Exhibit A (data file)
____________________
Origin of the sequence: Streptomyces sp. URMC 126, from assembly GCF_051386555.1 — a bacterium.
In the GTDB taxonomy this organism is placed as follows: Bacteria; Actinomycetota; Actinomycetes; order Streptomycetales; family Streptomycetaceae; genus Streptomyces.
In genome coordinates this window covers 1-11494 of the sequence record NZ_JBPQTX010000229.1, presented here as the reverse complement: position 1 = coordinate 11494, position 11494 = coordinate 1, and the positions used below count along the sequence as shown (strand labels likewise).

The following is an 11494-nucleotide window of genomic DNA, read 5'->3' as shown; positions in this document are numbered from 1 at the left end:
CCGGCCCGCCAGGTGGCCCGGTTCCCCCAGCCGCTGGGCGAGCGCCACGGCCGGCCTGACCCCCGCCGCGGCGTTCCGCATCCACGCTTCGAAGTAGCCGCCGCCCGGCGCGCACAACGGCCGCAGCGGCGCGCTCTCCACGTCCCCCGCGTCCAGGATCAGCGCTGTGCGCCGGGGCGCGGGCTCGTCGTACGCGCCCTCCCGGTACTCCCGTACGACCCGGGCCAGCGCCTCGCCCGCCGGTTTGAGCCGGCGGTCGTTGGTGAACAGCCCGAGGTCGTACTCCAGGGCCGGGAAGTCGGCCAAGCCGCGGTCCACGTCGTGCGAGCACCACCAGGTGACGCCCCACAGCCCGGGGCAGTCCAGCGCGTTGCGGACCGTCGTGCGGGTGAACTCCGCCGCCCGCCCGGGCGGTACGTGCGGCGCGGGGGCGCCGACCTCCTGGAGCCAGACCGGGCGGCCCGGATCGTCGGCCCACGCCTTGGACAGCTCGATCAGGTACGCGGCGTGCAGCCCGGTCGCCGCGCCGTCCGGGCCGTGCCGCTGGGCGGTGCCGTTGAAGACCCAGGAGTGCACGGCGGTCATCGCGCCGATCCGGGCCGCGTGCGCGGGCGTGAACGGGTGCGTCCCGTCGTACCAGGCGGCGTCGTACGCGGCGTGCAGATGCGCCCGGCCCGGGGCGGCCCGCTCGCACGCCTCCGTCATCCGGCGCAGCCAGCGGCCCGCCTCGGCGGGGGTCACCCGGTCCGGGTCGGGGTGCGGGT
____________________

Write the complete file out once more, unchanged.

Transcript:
Origin of the sequence: Streptomyces sp. URMC 126, from assembly GCF_051386555.1 — a bacterium.
In the GTDB taxonomy this organism is placed as follows: Bacteria; Actinomycetota; Actinomycetes; order Streptomycetales; family Streptomycetaceae; genus Streptomyces.
In genome coordinates this window covers 1-11494 of the sequence record NZ_JBPQTX010000229.1, presented here as the reverse complement: position 1 = coordinate 11494, position 11494 = coordinate 1, and the positions used below count along the sequence as shown (strand labels likewise).

The following is an 11494-nucleotide window of genomic DNA, read 5'->3' as shown; positions in this document are numbered from 1 at the left end:
CCGGCCCGCCAGGTGGCCCGGTTCCCCCAGCCGCTGGGCGAGCGCCACGGCCGGCCTGACCCCCGCCGCGGCGTTCCGCATCCACGCTTCGAAGTAGCCGCCGCCCGGCGCGCACAACGGCCGCAGCGGCGCGCTCTCCACGTCCCCCGCGTCCAGGATCAGCGCTGTGCGCCGGGGCGCGGGCTCGTCGTACGCGCCCTCCCGGTACTCCCGTACGACCCGGGCCAGCGCCTCGCCCGCCGGTTTGAGCCGGCGGTCGTTGGTGAACAGCCCGAGGTCGTACTCCAGGGCCGGGAAGTCGGCCAAGCCGCGGTCCACGTCGTGCGAGCACCACCAGGTGACGCCCCACAGCCCGGGGCAGTCCAGCGCGTTGCGGACCGTCGTGCGGGTGAACTCCGCCGCCCGCCCGGGCGGTACGTGCGGCGCGGGGGCGCCGACCTCCTGGAGCCAGACCGGGCGGCCCGGATCGTCGGCCCACGCCTTGGACAGCTCGATCAGGTACGCGGCGTGCAGCCCGGTCGCCGCGCCGTCCGGGCCGTGCCGCTGGGCGGTGCCGTTGAAGACCCAGGAGTGCACGGCGGTCATCGCGCCGATCCGGGCCGCGTGCGCGGGCGTGAACGGGTGCGTCCCGTCGTACCAGGCGGCGTCGTACGCGGCGTGCAGATGCGCCCGGCCCGGGGCGGCCCGCTCGCACGCCTCCGTCATCCGGCGCAGCCAGCGGCCCGCCTCGGCGGGGGTCACCCGGTCCGGGTCGGGGTGCGGGT